Wednesday, September 13, 2023

Gardner's Beacon, Vol XIII, No 1

This issue of Gardner's Beacon continues with the context of our previous issue with respect to a regular presentation of ongoing work as well as reviews of common interests. ...


Technology, AI


GB XIII, 1 (PDF w/links)

GB XIII, 1  

(the next issue will cover origins and 
the beginnings of the new story of Thomas and Margaret)

See Vol. XIII, No. 1 of Gardner's Beacon for links to Sources.

Remarks: Modified: 09/13/2022

09/13/2022 --

John Dewey

TL;DR -- How did we miss John Dewey? We will have to look into the matter. He, of long New England pedigree and major cuz. 


While getting Gardner's Beacon, Vol. XII, No. 1 ready, we are looking at our technology focus. In doing some research, we realized that we had ignored an example of the long reach of New England. So, let's correct that by introducing the guy who will feature in some future discussion of what John calls AIn't.  

  • John Dewey (1859-1952) (Wikipedia, WikiTree) - Born in Vermont and educated in New England, he worked in psychology and philosophy. Dewey will be of interest with respect to our analysis of technology and its ways and means. 

Perhaps, we were keeping our focus on the earlier crowd, such as Charles Sanders Peirce. Dewey had pragmatists leanings. Too, his work on Kant will apply. 

Remarks: Modified: 09/13/2023

09/13/2023 -- 

Wednesday, September 6, 2023

To Bard or not

TL;DR -- We're approaching a year since the release of OpenAI's system. There are many others in the mix. After a little review of the situation, we [will] look at an interchange with Bard (of Google) with respect to core items that are usually ignored. [As such, we] We will demonstrate that such oversights are not tenable now (the piper always arrives; karma unfolds its retribution or reward). 


Technology is a focus that we have adopted. We see it and its influences all around. Of late, machine learning (ML) has risen to attention after decades of preparatory  (saw this; forgot to fix; Boston influences caused the "r" drop ;>) work. Well, a side note would emphasize the improvement of hardware over that time period as being of primary importance.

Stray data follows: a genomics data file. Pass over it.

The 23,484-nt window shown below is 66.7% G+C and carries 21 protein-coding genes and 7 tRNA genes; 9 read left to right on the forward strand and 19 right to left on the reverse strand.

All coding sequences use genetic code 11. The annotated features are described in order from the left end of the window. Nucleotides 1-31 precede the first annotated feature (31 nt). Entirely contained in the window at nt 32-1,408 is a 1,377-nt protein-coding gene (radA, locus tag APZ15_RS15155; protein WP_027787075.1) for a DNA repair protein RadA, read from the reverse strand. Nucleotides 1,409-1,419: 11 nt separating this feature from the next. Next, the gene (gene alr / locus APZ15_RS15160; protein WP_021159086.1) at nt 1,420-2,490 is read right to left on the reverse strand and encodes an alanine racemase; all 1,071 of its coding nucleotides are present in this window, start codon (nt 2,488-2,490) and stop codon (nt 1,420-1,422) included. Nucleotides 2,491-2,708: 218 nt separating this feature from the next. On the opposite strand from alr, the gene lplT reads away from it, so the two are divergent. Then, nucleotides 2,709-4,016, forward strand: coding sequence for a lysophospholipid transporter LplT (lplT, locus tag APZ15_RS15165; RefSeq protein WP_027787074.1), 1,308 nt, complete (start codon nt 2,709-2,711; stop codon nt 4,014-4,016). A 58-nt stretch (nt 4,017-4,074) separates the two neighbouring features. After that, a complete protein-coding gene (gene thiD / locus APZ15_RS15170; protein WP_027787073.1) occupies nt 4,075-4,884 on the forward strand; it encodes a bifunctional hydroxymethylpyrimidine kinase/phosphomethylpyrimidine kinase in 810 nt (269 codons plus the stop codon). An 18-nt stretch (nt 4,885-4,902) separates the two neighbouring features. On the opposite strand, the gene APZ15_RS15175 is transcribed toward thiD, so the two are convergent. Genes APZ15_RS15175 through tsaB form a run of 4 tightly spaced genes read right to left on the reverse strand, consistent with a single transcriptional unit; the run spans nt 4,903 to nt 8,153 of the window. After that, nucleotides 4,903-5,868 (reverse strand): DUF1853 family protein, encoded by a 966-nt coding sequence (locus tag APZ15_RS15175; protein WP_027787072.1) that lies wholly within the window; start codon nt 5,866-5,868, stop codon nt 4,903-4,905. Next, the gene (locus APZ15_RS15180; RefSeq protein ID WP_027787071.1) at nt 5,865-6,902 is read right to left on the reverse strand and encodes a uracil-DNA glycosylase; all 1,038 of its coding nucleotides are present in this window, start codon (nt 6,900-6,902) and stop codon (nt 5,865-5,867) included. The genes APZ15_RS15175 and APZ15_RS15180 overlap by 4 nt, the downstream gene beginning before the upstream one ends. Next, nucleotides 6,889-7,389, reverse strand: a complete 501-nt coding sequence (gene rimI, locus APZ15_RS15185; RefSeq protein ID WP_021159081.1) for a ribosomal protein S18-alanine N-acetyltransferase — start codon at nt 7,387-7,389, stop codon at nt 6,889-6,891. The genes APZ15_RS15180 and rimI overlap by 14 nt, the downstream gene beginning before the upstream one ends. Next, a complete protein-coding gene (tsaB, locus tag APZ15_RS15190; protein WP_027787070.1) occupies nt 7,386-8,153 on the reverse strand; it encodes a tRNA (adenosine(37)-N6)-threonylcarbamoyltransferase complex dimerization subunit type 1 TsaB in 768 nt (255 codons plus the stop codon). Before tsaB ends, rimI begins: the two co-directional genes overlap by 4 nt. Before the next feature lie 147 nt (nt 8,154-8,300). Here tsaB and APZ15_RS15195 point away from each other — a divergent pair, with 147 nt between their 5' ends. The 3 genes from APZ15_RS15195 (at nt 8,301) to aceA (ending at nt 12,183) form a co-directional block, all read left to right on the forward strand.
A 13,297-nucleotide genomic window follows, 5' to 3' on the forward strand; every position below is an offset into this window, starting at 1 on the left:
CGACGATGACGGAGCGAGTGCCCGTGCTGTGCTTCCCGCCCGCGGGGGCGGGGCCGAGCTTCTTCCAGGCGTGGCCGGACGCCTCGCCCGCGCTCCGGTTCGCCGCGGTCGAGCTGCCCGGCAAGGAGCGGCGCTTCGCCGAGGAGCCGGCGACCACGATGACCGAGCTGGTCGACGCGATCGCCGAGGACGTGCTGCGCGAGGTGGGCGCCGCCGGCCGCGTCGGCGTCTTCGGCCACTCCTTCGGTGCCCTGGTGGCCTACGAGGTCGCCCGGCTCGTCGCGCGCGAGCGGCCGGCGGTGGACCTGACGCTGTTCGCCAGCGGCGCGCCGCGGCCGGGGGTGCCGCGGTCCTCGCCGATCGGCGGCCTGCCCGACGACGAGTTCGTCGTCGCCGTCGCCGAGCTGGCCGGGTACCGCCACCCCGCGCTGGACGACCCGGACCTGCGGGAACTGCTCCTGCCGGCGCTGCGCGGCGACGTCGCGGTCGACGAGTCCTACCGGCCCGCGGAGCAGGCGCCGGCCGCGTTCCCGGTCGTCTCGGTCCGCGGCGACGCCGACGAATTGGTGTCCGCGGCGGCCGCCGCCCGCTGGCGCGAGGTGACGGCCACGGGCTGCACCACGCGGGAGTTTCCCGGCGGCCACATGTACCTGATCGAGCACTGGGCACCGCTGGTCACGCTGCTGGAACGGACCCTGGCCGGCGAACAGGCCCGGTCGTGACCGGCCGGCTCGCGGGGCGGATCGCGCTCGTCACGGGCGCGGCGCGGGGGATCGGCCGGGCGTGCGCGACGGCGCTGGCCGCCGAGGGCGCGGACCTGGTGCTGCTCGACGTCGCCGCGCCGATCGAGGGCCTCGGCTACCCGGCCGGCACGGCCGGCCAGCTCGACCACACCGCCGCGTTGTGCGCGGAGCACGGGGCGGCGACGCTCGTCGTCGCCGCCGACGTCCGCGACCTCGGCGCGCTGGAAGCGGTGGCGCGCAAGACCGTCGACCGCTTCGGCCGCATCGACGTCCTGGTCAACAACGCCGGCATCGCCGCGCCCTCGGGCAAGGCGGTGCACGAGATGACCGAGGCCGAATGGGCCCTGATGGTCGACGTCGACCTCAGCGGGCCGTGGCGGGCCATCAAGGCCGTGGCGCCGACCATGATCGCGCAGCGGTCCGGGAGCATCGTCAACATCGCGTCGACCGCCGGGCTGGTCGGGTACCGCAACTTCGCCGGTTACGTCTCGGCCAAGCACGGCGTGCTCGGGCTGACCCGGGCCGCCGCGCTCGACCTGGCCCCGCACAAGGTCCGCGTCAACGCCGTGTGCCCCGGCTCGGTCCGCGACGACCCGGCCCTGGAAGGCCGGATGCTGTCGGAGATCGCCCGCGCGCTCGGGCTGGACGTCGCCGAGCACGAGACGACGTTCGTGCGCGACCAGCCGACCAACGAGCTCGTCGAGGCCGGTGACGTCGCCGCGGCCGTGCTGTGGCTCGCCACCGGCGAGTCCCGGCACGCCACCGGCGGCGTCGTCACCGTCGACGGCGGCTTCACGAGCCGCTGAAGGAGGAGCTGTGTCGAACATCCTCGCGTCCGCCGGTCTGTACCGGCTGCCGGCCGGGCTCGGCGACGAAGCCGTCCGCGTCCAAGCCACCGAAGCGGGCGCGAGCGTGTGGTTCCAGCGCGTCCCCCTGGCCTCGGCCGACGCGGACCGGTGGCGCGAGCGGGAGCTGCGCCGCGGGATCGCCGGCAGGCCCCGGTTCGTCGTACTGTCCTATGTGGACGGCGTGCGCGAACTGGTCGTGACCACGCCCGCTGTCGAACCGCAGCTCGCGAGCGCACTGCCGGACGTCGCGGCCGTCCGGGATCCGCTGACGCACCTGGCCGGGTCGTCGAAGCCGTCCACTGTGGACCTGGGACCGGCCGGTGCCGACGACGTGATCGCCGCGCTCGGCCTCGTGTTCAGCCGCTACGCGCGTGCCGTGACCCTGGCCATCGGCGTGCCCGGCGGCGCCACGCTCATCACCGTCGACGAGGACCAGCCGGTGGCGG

Actually, we can thank gaming and its emphasis on graphics that is fast and representative beyond merely providing stick figures [plumbed out and shaded]. Recently attention has grown even more in this area with the stock of Nvidia bursting out as a consequence of its last quarter's boom in revenue. Nvidia made chips for the graphics processing used in gaming (GPU) which are now [which now] have another alternative that has potential. That relates to a better way to handle the processing of numbers. 

ML requires huge expenditures of several types, including computer time. One expectation is that the new Nvidia chip will get things done faster or allow more work within the same timeframe. But, what is ML and why is it getting attention? That is one topic that we will cover. Is this topic related to artificial intelligence (AI) which has seen so much coverage in the press? Yes. 

Right now, there are two items to present. Over the past few years, we have had several posts which covered various aspects of this new way of doing business. We have plans to continue that emphasis but more thoroughly and with regularity. 

  • Technical - The history goes back to the 1950s in the early days of computing. A major division of approaches then related to our understanding of intelligence. The next bullet looks briefly at the overview issues. For now, here are two recent posts: Getting technical; Year to date, 2023. ChatGPT of OpenAI was released in November of 2022. It attracted the attention of millions of people who started to experiment with the system. Now, several months later and after an intitial negative reaction by the academic world, we now see this system being used as a tool by students under the auspices, and guidance, of professors. One important topic will be how to get academic knowledge covered by these systems as the first pass ignored such a requirement.